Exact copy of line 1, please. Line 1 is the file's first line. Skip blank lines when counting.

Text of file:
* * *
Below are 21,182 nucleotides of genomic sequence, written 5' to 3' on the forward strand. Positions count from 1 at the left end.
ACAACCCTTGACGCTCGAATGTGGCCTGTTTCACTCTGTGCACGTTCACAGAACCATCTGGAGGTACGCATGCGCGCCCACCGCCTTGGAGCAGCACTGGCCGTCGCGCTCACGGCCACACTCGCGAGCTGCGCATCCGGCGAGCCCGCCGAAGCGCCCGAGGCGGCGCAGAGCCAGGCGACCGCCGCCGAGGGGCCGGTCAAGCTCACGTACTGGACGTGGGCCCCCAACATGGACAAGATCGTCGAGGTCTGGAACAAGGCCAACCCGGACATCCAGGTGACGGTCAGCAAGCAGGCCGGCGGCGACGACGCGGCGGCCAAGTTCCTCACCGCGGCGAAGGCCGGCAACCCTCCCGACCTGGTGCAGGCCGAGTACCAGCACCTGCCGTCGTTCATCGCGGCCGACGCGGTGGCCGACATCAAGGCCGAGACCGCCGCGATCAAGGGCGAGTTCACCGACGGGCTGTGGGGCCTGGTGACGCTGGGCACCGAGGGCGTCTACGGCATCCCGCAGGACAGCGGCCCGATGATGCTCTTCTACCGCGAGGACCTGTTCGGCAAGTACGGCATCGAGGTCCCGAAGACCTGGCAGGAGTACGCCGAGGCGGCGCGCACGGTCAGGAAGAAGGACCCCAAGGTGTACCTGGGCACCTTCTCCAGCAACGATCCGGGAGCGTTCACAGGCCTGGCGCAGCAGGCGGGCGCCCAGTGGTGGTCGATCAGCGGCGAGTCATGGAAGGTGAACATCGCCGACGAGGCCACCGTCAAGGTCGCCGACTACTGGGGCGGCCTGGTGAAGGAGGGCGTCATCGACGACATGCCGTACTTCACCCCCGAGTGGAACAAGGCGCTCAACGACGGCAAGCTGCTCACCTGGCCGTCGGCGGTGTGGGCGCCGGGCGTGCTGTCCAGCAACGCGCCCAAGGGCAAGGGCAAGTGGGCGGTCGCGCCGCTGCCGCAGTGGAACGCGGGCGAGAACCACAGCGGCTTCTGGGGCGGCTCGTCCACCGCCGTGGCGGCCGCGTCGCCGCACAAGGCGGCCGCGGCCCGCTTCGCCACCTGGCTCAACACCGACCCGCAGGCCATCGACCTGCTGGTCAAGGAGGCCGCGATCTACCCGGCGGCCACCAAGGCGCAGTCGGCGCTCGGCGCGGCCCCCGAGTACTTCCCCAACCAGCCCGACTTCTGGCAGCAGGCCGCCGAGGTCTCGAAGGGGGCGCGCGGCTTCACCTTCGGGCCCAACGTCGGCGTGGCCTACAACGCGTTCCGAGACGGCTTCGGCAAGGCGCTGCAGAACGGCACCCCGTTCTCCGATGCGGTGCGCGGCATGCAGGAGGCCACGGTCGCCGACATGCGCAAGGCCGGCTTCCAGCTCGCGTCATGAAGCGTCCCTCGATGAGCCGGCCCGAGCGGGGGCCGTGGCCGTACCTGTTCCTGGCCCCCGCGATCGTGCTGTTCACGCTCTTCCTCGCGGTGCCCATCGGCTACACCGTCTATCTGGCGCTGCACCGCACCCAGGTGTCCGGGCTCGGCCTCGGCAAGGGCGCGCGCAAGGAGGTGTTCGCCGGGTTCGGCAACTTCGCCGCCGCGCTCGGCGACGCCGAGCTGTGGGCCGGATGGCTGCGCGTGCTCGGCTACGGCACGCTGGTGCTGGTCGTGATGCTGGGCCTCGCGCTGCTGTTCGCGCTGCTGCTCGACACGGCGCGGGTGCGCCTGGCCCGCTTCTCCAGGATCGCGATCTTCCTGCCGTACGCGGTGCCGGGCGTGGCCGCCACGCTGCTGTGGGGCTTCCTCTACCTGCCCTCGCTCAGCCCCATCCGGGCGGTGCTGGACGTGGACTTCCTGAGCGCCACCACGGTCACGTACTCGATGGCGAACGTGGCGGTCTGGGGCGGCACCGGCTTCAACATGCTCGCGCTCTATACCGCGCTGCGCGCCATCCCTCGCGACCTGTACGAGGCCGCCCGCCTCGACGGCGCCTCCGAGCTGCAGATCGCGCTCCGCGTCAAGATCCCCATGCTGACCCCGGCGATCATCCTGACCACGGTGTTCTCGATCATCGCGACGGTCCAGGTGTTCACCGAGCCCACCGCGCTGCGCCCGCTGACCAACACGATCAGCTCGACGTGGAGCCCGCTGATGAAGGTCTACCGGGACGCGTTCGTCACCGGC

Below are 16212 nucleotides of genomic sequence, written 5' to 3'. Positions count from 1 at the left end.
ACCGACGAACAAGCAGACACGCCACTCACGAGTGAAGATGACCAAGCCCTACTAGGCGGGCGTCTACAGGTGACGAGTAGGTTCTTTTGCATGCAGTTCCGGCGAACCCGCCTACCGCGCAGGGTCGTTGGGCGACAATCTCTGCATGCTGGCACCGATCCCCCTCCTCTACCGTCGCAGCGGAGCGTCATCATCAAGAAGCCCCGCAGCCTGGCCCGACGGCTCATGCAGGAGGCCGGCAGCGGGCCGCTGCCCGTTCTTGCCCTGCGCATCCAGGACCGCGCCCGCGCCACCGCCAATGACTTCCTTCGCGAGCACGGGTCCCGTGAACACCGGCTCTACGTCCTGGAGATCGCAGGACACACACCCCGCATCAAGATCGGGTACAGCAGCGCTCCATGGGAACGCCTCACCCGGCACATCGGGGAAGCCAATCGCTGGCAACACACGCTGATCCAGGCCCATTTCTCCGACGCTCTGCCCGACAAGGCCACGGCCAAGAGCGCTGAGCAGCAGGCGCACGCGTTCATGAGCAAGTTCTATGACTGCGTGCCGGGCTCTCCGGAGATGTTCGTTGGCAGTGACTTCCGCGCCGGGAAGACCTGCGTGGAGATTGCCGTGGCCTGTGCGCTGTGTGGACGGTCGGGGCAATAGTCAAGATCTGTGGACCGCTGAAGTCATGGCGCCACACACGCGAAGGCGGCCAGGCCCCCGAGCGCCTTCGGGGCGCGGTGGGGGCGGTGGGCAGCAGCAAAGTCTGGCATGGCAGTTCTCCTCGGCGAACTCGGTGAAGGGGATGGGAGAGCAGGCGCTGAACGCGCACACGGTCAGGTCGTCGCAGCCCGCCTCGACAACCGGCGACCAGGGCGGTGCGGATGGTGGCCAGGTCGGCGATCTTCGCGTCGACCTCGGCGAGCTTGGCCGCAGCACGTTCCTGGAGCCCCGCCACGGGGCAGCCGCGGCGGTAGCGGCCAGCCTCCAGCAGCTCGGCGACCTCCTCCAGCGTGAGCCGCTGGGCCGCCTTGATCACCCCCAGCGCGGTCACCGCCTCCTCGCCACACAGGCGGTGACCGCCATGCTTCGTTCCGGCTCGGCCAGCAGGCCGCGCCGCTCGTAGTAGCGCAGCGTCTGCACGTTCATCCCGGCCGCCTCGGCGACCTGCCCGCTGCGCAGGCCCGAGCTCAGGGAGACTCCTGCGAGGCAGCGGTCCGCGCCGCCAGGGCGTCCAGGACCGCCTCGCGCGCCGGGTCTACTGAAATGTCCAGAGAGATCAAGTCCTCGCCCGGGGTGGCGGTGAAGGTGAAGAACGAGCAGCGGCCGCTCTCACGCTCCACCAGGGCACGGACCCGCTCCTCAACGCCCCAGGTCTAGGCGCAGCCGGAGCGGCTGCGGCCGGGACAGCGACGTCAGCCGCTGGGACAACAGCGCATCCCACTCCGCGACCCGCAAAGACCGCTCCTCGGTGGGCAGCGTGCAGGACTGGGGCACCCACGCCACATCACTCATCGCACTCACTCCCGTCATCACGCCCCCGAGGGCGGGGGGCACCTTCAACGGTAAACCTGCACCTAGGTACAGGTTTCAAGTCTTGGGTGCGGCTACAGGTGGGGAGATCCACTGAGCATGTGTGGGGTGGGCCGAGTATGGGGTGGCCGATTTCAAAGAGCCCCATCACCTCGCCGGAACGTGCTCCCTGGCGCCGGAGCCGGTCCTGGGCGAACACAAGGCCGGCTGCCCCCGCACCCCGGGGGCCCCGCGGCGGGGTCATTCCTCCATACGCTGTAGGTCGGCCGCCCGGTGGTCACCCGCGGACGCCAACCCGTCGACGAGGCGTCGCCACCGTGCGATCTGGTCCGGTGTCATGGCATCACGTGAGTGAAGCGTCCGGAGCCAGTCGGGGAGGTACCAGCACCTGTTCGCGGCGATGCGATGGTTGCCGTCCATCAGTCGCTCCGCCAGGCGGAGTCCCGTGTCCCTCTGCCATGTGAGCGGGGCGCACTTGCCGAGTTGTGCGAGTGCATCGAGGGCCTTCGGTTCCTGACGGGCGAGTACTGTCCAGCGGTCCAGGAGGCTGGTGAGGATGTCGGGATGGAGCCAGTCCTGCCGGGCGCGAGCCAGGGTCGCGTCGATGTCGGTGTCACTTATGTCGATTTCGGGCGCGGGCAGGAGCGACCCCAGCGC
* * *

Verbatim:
Below are 21,182 nucleotides of genomic sequence, written 5' to 3' on the forward strand. Positions count from 1 at the left end.